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P8105: Cross Validation

Jeff Goldsmith
November 13, 2018
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P8105: Cross Validation

Jeff Goldsmith

November 13, 2018
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  1. 1
    CROSS VALIDATION
    Jeff Goldsmith, PhD
    Department of Biostatistics

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  2. 2
    • When you have lots of possible variables, you have you choose which ones will
    go in your model
    • In the best case, you have a clear hypothesis you want to test in the context of
    known confounders
    • (Always keep in mind that no model is “true”)
    Model selection

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  3. 3
    • Lots of times you’re not in the best case, but still have to do something
    • This isn’t an easy thing to do
    • For nested models, you have tests
    – You have to be worried about multiple comparisons and “fishing”
    • For non-nested models, you don’t have tests
    – AIC / BIC / etc are traditional tools
    – Balance goodness of fit with “complexity”
    Model selection is hard

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  4. 4
    • These are basically the same question:
    – Is my model not complex enough? Too complex?
    – Am I underfitting? Overfitting?
    – Do I have high bias? High variance?
    • Another way to think of this is out-of-sample goodness of fit:
    – Will my model generalize to future datasets?
    Questioning fit

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  5. 5
    Flexibility vs fit

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  6. 6
    • Ideally, you could
    – Build your model given a dataset
    – Go out and get new data
    – Confirm that your model “works” for the new data
    • That doesn’t really happen
    • So maybe just act like it does?
    Prediction accuracy

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  7. 7

    Cross validation

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  8. 8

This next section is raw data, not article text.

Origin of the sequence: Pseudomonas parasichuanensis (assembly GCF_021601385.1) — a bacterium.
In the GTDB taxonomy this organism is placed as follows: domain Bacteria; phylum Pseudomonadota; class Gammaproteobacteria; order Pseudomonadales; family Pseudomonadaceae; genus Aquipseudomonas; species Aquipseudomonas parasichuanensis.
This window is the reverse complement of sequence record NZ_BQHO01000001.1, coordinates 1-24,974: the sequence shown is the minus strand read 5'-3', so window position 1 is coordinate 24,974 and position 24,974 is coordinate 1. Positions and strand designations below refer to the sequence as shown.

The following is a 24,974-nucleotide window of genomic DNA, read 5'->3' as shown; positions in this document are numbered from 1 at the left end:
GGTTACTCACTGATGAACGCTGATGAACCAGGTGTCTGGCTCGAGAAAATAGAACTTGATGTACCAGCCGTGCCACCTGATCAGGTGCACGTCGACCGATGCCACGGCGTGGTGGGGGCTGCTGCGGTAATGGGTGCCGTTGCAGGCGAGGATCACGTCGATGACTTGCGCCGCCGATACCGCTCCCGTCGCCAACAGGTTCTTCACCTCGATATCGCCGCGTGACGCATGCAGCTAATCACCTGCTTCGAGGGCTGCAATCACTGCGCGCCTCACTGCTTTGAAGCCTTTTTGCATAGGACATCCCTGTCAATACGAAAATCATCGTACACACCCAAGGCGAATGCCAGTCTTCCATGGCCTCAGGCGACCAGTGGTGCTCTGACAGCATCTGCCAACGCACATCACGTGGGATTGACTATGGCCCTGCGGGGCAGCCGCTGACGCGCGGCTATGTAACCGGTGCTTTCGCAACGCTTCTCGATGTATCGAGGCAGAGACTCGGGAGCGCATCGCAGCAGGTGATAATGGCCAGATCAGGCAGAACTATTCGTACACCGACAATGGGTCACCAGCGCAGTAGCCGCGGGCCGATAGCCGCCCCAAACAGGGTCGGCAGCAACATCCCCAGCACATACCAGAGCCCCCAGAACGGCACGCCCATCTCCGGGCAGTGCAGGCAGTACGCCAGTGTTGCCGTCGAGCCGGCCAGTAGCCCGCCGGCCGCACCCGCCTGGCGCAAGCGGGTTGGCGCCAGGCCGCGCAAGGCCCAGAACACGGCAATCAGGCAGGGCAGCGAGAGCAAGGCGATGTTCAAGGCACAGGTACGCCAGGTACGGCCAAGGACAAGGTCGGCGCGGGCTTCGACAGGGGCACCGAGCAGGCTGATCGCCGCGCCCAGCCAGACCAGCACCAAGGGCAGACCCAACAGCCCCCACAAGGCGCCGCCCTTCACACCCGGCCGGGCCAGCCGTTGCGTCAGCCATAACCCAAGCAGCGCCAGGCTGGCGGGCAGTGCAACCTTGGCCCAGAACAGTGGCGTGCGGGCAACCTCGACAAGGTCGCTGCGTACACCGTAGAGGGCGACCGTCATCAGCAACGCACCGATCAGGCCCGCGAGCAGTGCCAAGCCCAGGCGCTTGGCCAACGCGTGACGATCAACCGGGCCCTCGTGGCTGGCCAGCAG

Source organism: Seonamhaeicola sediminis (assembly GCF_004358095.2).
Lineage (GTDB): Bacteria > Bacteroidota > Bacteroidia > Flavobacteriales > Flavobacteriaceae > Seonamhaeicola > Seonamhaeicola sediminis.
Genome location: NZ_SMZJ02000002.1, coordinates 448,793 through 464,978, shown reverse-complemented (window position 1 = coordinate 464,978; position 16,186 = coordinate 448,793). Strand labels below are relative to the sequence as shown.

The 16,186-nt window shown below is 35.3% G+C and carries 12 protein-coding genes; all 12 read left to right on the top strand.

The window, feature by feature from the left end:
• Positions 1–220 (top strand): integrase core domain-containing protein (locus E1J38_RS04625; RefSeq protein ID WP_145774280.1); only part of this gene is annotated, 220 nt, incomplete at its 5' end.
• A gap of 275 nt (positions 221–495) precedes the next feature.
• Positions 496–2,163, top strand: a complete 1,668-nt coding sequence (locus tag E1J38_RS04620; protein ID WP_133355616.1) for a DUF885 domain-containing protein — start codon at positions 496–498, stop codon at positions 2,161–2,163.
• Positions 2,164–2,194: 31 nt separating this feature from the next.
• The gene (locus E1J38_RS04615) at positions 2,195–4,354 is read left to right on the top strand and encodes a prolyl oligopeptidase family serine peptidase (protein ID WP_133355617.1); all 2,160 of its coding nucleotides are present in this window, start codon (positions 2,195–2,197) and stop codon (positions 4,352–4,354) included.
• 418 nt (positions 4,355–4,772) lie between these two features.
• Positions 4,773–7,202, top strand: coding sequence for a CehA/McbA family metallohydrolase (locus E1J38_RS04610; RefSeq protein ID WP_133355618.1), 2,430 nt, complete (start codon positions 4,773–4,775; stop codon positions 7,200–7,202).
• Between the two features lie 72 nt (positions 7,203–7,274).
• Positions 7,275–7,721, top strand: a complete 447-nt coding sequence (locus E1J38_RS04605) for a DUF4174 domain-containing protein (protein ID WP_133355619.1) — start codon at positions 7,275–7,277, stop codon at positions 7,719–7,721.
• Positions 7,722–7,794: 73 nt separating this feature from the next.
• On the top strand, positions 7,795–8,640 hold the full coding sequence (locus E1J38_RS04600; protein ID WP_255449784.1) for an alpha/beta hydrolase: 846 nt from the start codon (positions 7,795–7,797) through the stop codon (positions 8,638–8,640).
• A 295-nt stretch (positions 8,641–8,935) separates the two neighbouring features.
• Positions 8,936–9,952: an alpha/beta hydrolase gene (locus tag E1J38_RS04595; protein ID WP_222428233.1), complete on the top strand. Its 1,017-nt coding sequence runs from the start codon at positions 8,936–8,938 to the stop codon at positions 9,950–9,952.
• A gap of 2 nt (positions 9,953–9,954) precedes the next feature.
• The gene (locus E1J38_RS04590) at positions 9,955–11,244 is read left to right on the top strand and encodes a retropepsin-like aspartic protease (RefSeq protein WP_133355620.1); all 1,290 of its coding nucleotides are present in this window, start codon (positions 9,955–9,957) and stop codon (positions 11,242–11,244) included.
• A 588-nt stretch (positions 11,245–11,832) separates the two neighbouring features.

Cross validation
    Split
    Full data
    Training
    Testing
    Apply
    model
    Build
    model
    RMSE

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  9. 9
    • Individual training / testing splits are subject to randomness
    • Repeating the process
    – Illustrates variability in prediction accuracy
    – Can indicate whether differences in models are consistent across splits
    • I usually repeat the training / testing split
    • Folding (5-fold, 10-fold, k-fold, LOOCV) partitions data into equally-sized
    subsets
    – One fold is used as testing, with remaining folds as training
    – Repeated for each fold as testing
    • I don’t do this as often
    Refinements and variations

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  10. 10
    • Can use to compare candidate models that are all “traditional”
    • Comes up a lot in “modern” methods
    – Automated variable selection (e.g. lasso)
    – Additive models
    – Regression trees
    Cross validation is general

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  11. 11
    • In the best case, you have a clear hypothesis you want to test in the context of
    known confounders
    – I know I already said this, but it’s important
    • Prediction accuracy matters as well
    – Different goal than statistical significance
    – Models that make poor predictions probably don’t adequately describe the
    data generating mechanism, and that’s bad
    Prediction as a goal

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  12. 12
    • Lots of helpful functions in modelr
    – add_predictions() and add_residuals()
    – rmse()
    – crossv_mc()
    • Since repeating the process can help, list columns and map come in handy a lot
    too :-)
    Tools for CV

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